March 11

Well no need to explain what happened at 14:46, but I wasn’t in the office. Just like 7/7 2005 (I was taking a sickie that day). This time, I was working, just having a late lunch in the area of Kanda close to my office. I was with Mieko and we were in a nice French restaurant when the quake struck. As usual, you ignore it at first, then as it gets bigger, everyone looks around at each other. No-one moved, but I knew this was bigger than anything that I had experienced before, and I was in an older building, so I got up and moved to the street. Outside it was chaos, people running and screaming in various directions, and women crying huddled together pointing at the swinging telegraph poles and noisy creaking buildings. By now Mieko was behind me and I suggested that we run to a more open space, she grabbed my hand and we ran through the mayhem, it was just like a Tom Cruise movie, running from danger but unsure where the destination was. We arrived at a main road that seemed to be wide enough to avoid debris should it come to that, and there we waited for 10 minutes until things died down, I tried to call Shoko but could not get through. We went back to the restaurant, paid for our food and started walking back to the office.

We arrive outside the office (20storey building) and there is a crowd of colleagues outside, many wearing the white helmets issued by the company, others donning the aluminum jackets that are also included in the earthquake kit (that we all have underneath our desks). We exchanged some banter and discussed going back into the building, some people were talking about massive cracks that they had seen in the stairwells, I wasn’t too keen to go back inside.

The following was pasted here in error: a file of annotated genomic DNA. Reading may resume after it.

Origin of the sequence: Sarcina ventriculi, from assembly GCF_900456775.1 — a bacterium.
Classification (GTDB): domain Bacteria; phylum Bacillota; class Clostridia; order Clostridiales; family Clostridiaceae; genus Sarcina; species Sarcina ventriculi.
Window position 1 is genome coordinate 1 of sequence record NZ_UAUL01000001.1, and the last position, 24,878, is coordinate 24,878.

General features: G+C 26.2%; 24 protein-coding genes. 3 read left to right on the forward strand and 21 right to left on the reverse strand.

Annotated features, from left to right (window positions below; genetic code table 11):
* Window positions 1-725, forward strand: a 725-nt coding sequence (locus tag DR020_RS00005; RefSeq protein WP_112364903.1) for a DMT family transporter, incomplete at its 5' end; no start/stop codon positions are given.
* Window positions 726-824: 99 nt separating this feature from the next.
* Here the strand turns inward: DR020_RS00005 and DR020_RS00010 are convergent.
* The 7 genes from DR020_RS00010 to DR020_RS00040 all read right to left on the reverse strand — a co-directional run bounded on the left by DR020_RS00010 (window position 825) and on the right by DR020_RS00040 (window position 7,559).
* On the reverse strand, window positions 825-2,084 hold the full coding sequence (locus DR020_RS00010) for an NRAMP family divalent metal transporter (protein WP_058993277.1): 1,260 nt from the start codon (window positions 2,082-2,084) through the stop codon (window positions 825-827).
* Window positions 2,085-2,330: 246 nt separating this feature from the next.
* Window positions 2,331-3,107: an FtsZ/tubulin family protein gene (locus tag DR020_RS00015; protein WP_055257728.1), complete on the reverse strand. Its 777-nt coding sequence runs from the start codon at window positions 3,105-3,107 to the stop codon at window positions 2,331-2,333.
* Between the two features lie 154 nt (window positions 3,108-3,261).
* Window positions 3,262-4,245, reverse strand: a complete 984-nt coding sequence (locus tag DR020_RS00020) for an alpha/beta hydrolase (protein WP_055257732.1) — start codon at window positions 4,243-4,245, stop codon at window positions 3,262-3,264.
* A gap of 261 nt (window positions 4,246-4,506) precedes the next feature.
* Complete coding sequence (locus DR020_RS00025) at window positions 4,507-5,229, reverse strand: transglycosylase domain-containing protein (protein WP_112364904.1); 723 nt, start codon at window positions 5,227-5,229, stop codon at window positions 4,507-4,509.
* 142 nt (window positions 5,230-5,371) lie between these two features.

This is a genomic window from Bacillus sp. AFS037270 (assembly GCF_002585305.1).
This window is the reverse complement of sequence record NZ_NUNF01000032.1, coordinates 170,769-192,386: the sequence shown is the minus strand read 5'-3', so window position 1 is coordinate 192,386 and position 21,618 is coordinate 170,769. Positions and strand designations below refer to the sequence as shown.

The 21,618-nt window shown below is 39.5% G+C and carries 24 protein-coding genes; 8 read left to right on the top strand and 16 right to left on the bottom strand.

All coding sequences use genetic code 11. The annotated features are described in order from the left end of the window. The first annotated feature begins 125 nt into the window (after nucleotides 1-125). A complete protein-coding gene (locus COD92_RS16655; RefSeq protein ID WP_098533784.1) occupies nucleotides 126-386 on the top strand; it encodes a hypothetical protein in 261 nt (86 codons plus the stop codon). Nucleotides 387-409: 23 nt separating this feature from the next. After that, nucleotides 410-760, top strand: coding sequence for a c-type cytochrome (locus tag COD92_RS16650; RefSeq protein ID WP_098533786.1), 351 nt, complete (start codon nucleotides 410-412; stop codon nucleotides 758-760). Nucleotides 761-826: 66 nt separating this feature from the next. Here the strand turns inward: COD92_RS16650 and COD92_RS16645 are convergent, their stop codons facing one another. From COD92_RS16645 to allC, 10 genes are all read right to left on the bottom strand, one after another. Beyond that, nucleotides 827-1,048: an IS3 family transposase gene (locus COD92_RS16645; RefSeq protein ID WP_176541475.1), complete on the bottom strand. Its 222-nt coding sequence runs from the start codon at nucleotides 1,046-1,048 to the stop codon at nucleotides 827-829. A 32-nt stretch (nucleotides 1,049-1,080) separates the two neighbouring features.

Then, a massive aftershock strikes, we are stood in a plaza surrounded by skyscrapers, that are really swaying. One has a few cranes on the top that are just flapping in the wind, if anyone is inside those cranes, they must be bricking it. The lower building to my right is visibly shaking from side to side as if it were alive and its making a racket. At this point, a few people state that they are going to head to the Imperial Palace – which was the evac point for my last company too, so I knew it’s probably the safest open space in Tokyo. As we are walking out, I decide to record some of the mayhem on my phone, I start running ahead to catch the scene, but that starts everyone else, and soon like wildebeest in the Mara, everyone is running – which made my footage even better 

Once at the Palace, there were many people congregating, the traffic was at a standstill, and there were lots of sirens wailing as police, fire and ambulance drove past. I bumped into Bacon and a few other UBS people, aswell as many of my own colleagues. I tried calling Shoko many times, tried sending an ‘I am ok mail’ to my family but nothing was going through – just like London on NYE.

I received several ‘Safety Confirmation’ mails from work, they are auto-generated but don’t seem to be acknowledging my safe status. After chilling at the palace I decided that I wasn’t going to go back into the office building, so I headed home on foot. The roads were packed with thousands of others doing the same thing, everyone walking home as the metro was down. I walked past bus stops with queues hundreds of meters long, thankfully my house was only a 90minute walk – I was lucky. I stopped by at Taka’s (hairdresser) on my way home and exchanged stories with him. I was home shortly later and was relieved to find Shoko safe. The news mentioned a few casualties, but we had no idea about the devastation that had been caused in Tohoku.